Renegotiating the Korea-U.S. Free Trade Agreement is impossible and the investor-state dispute or ISD settlement clause is a long-standing international practice, Trade Minister Kim Jong-hoon said Monday, rejecting the opposition parties’ call for the clause to be removed from the accord.
Speaking on a local radio station, Kim said Korea has been including ISD settlement clauses in agreements with other nations since 1976 and that the clause has not proved damaging to Korea since.
The “ISD clause has been included since the country formed its first investment promotion and protection agreement in 1976 with the U.K., and was included in the investment promotion and protection agreements signed with 81 countries since,” Kim said. He added that among the many international mediation processes, the International Center for Settlement of Investment Disputes treaty, which was formed in 1966, is the most commonly invoked, and 147 nations are currently using the process.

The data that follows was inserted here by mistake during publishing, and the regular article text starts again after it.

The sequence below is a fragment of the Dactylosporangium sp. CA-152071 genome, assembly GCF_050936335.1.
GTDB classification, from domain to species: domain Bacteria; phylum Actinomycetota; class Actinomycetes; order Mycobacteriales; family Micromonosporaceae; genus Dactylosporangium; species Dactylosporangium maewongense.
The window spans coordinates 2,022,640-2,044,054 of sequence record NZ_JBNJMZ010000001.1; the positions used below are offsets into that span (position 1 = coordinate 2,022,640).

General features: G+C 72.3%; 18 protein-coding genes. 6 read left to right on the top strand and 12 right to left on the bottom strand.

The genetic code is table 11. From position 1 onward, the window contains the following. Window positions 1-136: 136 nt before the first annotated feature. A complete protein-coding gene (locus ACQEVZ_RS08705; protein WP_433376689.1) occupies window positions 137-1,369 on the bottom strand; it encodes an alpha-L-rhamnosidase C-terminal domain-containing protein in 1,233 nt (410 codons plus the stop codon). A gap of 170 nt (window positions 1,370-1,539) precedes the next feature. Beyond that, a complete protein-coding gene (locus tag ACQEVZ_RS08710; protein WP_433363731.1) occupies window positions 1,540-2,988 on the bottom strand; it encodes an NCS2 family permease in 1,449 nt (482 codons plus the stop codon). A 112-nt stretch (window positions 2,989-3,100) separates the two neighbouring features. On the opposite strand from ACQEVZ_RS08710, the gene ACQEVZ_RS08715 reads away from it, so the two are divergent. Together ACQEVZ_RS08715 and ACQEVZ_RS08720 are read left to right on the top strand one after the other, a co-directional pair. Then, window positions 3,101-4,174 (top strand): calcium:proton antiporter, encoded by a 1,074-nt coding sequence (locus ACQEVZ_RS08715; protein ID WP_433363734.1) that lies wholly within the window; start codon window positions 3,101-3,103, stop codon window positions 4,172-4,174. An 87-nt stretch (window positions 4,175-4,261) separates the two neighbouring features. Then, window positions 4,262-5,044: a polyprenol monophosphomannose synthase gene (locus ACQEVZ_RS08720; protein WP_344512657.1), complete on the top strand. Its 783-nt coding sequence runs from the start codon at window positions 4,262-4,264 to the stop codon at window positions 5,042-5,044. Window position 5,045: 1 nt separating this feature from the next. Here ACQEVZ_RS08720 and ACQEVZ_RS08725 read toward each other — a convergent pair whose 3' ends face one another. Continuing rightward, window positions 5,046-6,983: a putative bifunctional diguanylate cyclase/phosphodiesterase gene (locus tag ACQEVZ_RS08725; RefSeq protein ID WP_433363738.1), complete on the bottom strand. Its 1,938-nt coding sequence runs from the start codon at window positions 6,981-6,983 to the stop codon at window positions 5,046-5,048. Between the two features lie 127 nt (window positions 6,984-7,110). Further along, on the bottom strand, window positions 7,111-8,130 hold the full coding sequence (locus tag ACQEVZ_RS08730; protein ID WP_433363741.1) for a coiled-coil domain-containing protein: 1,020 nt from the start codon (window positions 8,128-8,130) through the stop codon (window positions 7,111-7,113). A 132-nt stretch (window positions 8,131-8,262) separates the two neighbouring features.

“It has been 45 years since we (Korea) joined the treaty but we have not once sued nor had suits brought against us.”
He added that a large number of cases brought to the International Center for Settlement of Investment Disputes involve U.S. investors and that in the majority of cases the investor has lost.
The ISD settlement clause allows investor-state disputes to be settled under the mediation of a third-party.
The opposition parties have honed in on the ISD clause saying that the system could interfere with Korean government policies, as disputed issues are viewed only in terms of investor protection under the system.
While the Democratic Party-led coalition of opposition parties at first selected 10 items they considered to favor the U.S. in the plans for the so called “re-renegotiations,” Rep. Chung Dong-young of the Democratic Party has recently stated that the party will “actively consider” the Korea-U.S. FTA if the ISD clause is removed.
By Choi He-suk (email@example.com